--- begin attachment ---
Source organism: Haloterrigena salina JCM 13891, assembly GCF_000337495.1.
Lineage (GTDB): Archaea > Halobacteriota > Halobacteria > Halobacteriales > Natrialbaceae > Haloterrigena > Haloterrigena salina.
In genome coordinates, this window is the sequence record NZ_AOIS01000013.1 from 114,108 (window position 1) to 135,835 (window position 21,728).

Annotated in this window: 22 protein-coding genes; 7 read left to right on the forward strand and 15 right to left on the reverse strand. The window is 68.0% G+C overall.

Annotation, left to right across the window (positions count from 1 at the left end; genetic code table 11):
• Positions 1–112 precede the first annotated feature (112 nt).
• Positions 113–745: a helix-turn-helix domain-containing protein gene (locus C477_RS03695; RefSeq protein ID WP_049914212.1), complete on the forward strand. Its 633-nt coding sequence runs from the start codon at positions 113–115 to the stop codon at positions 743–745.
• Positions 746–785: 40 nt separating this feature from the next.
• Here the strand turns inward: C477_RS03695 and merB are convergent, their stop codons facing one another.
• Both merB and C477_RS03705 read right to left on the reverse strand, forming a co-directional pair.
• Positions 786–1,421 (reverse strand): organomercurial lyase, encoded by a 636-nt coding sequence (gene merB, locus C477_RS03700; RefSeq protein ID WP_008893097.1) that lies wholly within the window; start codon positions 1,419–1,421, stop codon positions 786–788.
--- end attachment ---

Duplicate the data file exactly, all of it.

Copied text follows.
Source organism: Haloterrigena salina JCM 13891, assembly GCF_000337495.1.
Lineage (GTDB): Archaea > Halobacteriota > Halobacteria > Halobacteriales > Natrialbaceae > Haloterrigena > Haloterrigena salina.
In genome coordinates, this window is the sequence record NZ_AOIS01000013.1 from 114,108 (window position 1) to 135,835 (window position 21,728).

Annotated in this window: 22 protein-coding genes; 7 read left to right on the forward strand and 15 right to left on the reverse strand. The window is 68.0% G+C overall.

Annotation, left to right across the window (positions count from 1 at the left end; genetic code table 11):
• Positions 1–112 precede the first annotated feature (112 nt).
• Positions 113–745: a helix-turn-helix domain-containing protein gene (locus C477_RS03695; RefSeq protein ID WP_049914212.1), complete on the forward strand. Its 633-nt coding sequence runs from the start codon at positions 113–115 to the stop codon at positions 743–745.
• Positions 746–785: 40 nt separating this feature from the next.
• Here the strand turns inward: C477_RS03695 and merB are convergent, their stop codons facing one another.
• Both merB and C477_RS03705 read right to left on the reverse strand, forming a co-directional pair.
• Positions 786–1,421 (reverse strand): organomercurial lyase, encoded by a 636-nt coding sequence (gene merB, locus C477_RS03700; RefSeq protein ID WP_008893097.1) that lies wholly within the window; start codon positions 1,419–1,421, stop codon positions 786–788.